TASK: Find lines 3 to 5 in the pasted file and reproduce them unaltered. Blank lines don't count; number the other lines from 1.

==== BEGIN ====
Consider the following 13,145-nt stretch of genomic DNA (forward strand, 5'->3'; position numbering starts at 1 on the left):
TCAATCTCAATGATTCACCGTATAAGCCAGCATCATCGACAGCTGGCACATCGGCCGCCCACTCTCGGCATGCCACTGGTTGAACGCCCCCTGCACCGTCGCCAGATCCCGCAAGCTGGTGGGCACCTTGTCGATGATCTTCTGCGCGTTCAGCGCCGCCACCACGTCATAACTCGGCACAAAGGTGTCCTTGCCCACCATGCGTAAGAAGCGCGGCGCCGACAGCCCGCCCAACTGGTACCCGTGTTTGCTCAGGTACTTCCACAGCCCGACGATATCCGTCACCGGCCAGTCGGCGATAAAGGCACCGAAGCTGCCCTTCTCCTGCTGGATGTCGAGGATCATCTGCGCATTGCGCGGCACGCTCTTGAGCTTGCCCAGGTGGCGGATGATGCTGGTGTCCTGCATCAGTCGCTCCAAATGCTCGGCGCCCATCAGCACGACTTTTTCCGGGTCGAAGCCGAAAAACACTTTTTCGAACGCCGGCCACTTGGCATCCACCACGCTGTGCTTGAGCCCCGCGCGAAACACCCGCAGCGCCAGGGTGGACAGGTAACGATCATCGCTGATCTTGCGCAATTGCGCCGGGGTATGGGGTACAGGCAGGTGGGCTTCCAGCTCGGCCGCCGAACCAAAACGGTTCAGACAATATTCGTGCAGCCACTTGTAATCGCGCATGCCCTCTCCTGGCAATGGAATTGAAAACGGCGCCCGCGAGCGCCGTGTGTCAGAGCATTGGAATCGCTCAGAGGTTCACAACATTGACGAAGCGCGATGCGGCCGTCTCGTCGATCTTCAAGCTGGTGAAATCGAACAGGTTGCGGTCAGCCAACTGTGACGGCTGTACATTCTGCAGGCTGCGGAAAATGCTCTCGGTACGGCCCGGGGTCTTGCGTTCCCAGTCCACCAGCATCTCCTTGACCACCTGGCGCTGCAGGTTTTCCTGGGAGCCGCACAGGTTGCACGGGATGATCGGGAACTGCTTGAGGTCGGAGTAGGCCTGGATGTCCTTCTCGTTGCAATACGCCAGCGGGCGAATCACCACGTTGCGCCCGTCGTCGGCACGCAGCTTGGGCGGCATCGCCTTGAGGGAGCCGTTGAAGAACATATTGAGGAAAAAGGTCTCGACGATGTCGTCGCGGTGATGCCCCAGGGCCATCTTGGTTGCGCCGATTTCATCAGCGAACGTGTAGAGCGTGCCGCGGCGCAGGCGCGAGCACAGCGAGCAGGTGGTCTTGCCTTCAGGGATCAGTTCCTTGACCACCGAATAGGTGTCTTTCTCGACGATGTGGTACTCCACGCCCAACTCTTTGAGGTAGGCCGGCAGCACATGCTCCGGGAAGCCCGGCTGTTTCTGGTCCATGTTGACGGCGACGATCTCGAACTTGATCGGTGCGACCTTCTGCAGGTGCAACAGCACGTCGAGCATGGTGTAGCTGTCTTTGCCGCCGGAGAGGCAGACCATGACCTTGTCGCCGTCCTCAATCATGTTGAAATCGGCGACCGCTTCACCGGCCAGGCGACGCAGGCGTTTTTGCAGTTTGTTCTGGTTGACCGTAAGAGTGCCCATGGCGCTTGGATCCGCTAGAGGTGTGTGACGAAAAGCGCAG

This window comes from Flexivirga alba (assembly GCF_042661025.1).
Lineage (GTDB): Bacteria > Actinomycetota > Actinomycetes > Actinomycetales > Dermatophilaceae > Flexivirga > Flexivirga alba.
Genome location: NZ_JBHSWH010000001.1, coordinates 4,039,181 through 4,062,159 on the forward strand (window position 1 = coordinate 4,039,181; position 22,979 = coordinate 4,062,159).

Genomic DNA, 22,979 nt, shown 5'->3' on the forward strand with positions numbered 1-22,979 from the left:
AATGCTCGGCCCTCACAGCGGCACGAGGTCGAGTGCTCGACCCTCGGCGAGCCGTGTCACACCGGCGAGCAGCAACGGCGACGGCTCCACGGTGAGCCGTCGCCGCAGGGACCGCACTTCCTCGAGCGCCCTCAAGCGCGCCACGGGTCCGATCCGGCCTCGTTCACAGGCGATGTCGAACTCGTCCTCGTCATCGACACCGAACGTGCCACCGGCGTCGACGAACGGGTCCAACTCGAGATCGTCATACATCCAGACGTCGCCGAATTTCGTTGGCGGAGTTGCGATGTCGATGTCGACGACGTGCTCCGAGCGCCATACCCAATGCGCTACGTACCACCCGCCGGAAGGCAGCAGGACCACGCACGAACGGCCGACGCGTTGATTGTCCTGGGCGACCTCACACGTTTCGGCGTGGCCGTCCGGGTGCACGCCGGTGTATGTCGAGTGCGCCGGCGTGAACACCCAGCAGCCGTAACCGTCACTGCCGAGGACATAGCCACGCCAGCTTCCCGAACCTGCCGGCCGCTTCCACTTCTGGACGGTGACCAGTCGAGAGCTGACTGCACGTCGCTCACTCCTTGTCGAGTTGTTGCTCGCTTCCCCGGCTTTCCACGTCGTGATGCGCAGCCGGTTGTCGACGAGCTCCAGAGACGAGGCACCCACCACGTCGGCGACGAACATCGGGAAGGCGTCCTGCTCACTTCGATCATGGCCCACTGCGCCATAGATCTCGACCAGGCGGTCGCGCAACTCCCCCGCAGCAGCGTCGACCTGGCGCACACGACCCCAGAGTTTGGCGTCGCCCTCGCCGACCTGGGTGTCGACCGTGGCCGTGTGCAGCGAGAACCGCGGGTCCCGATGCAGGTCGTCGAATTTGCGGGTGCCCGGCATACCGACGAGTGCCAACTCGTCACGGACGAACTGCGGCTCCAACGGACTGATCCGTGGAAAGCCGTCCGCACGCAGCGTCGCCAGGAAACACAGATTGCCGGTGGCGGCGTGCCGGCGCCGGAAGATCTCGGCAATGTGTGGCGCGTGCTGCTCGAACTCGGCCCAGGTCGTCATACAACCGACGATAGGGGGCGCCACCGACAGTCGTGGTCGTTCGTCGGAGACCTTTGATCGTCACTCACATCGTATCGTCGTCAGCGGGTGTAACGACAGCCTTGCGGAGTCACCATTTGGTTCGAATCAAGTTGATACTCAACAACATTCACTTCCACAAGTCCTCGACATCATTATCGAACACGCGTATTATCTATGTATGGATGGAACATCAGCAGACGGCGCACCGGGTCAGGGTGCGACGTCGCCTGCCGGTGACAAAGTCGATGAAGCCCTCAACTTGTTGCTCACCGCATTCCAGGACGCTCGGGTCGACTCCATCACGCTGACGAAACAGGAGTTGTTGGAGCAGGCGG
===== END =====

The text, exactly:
This window comes from Flexivirga alba (assembly GCF_042661025.1).
Lineage (GTDB): Bacteria > Actinomycetota > Actinomycetes > Actinomycetales > Dermatophilaceae > Flexivirga > Flexivirga alba.
Genome location: NZ_JBHSWH010000001.1, coordinates 4,039,181 through 4,062,159 on the forward strand (window position 1 = coordinate 4,039,181; position 22,979 = coordinate 4,062,159).